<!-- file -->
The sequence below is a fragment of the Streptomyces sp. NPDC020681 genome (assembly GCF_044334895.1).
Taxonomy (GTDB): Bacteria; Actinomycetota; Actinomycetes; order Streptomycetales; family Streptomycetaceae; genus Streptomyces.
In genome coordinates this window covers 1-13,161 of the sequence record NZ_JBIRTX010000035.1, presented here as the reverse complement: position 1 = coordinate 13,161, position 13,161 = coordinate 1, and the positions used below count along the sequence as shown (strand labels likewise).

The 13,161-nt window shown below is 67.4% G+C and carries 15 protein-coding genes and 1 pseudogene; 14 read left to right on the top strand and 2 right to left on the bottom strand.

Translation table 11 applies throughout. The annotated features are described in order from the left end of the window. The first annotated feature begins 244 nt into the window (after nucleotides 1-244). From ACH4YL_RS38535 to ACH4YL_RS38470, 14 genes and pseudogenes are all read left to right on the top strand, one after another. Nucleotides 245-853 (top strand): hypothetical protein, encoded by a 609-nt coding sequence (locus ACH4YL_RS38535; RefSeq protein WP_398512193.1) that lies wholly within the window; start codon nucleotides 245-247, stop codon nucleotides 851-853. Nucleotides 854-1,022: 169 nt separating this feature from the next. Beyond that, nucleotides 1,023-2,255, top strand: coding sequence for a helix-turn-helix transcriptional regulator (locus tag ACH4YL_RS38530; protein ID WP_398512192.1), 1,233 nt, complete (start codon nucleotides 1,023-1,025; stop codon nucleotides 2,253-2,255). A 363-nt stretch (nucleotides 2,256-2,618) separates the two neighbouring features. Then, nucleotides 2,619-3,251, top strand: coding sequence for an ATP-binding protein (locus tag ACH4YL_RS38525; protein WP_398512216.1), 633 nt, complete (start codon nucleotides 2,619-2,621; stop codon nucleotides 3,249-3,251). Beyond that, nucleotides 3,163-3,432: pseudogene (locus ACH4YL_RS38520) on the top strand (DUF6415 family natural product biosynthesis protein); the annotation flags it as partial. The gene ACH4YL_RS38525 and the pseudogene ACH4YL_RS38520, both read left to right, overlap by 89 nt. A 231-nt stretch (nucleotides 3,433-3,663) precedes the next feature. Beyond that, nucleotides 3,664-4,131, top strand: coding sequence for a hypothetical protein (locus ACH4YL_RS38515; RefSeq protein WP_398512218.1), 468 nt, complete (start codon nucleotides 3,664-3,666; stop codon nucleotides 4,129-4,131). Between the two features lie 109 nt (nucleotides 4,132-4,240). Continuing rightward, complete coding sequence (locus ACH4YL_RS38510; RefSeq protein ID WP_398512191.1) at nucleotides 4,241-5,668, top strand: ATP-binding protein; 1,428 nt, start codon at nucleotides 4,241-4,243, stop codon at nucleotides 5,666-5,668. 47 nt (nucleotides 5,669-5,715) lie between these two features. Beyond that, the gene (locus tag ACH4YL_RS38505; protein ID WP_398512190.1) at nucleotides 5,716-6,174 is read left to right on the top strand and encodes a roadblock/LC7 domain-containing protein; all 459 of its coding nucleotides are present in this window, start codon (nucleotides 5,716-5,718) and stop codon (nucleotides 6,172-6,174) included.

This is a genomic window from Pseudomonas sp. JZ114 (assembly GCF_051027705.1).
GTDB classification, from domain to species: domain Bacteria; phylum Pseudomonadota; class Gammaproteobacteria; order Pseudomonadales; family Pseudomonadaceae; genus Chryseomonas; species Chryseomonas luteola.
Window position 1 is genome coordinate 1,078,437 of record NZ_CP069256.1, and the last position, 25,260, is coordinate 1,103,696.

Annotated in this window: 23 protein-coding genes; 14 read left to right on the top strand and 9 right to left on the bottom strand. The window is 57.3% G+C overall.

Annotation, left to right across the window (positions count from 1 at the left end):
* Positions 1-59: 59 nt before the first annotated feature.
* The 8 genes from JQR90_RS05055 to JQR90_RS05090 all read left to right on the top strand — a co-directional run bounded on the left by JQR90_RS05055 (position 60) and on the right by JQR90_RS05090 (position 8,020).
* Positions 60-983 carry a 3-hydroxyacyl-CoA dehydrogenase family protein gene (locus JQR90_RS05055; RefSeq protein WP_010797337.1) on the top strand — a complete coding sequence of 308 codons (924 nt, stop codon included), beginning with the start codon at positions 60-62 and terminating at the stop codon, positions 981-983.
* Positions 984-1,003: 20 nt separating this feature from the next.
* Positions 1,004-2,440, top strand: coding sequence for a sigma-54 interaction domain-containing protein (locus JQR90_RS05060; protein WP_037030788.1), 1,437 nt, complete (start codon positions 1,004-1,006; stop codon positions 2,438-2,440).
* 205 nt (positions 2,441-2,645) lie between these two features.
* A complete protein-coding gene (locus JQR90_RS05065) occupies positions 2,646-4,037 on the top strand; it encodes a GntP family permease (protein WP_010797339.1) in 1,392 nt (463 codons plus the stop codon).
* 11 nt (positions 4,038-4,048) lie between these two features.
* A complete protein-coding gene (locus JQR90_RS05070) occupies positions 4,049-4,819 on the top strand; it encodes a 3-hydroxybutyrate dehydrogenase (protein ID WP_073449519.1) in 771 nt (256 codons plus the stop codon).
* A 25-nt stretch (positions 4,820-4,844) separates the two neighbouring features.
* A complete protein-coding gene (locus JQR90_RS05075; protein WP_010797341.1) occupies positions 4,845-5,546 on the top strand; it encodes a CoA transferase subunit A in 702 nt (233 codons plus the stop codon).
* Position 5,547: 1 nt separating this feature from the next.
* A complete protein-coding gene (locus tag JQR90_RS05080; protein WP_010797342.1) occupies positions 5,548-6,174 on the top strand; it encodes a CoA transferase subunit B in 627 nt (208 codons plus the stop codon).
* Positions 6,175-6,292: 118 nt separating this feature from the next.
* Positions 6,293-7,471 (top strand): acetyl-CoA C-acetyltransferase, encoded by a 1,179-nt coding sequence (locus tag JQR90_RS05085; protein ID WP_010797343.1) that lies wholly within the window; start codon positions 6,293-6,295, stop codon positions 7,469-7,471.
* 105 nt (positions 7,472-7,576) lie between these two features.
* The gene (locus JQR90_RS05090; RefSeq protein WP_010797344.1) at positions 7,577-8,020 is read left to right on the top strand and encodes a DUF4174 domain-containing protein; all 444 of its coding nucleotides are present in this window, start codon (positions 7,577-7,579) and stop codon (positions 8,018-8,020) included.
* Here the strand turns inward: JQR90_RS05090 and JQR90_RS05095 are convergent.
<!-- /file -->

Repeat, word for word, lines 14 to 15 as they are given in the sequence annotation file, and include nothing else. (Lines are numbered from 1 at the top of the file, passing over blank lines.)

* Positions 984-1,003: 20 nt separating this feature from the next.
* Positions 1,004-2,440, top strand: coding sequence for a sigma-54 interaction domain-containing protein (locus JQR90_RS05060; protein WP_037030788.1), 1,437 nt, complete (start codon positions 1,004-1,006; stop codon positions 2,438-2,440).